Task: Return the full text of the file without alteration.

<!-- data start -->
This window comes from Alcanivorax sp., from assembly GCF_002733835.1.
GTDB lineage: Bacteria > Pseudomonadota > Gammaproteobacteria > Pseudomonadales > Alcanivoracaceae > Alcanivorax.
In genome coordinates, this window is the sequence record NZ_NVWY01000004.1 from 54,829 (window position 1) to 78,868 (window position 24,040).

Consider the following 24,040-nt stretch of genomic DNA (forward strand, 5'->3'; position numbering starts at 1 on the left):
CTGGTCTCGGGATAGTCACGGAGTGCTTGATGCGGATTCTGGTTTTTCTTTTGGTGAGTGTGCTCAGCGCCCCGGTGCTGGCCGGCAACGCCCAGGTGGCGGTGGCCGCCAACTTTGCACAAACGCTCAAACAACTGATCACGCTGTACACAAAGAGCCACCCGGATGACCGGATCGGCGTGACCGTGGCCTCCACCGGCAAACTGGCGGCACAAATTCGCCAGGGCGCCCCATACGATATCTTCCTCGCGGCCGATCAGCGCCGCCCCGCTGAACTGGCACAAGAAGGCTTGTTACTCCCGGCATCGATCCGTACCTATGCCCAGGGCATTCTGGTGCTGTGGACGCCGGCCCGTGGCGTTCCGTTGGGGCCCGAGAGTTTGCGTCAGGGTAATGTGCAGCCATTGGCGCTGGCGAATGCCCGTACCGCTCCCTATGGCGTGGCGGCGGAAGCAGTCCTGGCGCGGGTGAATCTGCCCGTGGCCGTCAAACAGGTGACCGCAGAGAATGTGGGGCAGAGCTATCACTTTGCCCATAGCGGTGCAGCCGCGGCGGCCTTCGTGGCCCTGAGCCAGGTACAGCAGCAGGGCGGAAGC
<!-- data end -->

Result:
This window comes from Alcanivorax sp., from assembly GCF_002733835.1.
GTDB lineage: Bacteria > Pseudomonadota > Gammaproteobacteria > Pseudomonadales > Alcanivoracaceae > Alcanivorax.
In genome coordinates, this window is the sequence record NZ_NVWY01000004.1 from 54,829 (window position 1) to 78,868 (window position 24,040).

Consider the following 24,040-nt stretch of genomic DNA (forward strand, 5'->3'; position numbering starts at 1 on the left):
CTGGTCTCGGGATAGTCACGGAGTGCTTGATGCGGATTCTGGTTTTTCTTTTGGTGAGTGTGCTCAGCGCCCCGGTGCTGGCCGGCAACGCCCAGGTGGCGGTGGCCGCCAACTTTGCACAAACGCTCAAACAACTGATCACGCTGTACACAAAGAGCCACCCGGATGACCGGATCGGCGTGACCGTGGCCTCCACCGGCAAACTGGCGGCACAAATTCGCCAGGGCGCCCCATACGATATCTTCCTCGCGGCCGATCAGCGCCGCCCCGCTGAACTGGCACAAGAAGGCTTGTTACTCCCGGCATCGATCCGTACCTATGCCCAGGGCATTCTGGTGCTGTGGACGCCGGCCCGTGGCGTTCCGTTGGGGCCCGAGAGTTTGCGTCAGGGTAATGTGCAGCCATTGGCGCTGGCGAATGCCCGTACCGCTCCCTATGGCGTGGCGGCGGAAGCAGTCCTGGCGCGGGTGAATCTGCCCGTGGCCGTCAAACAGGTGACCGCAGAGAATGTGGGGCAGAGCTATCACTTTGCCCATAGCGGTGCAGCCGCGGCGGCCTTCGTGGCCCTGAGCCAGGTACAGCAGCAGGGCGGAAGC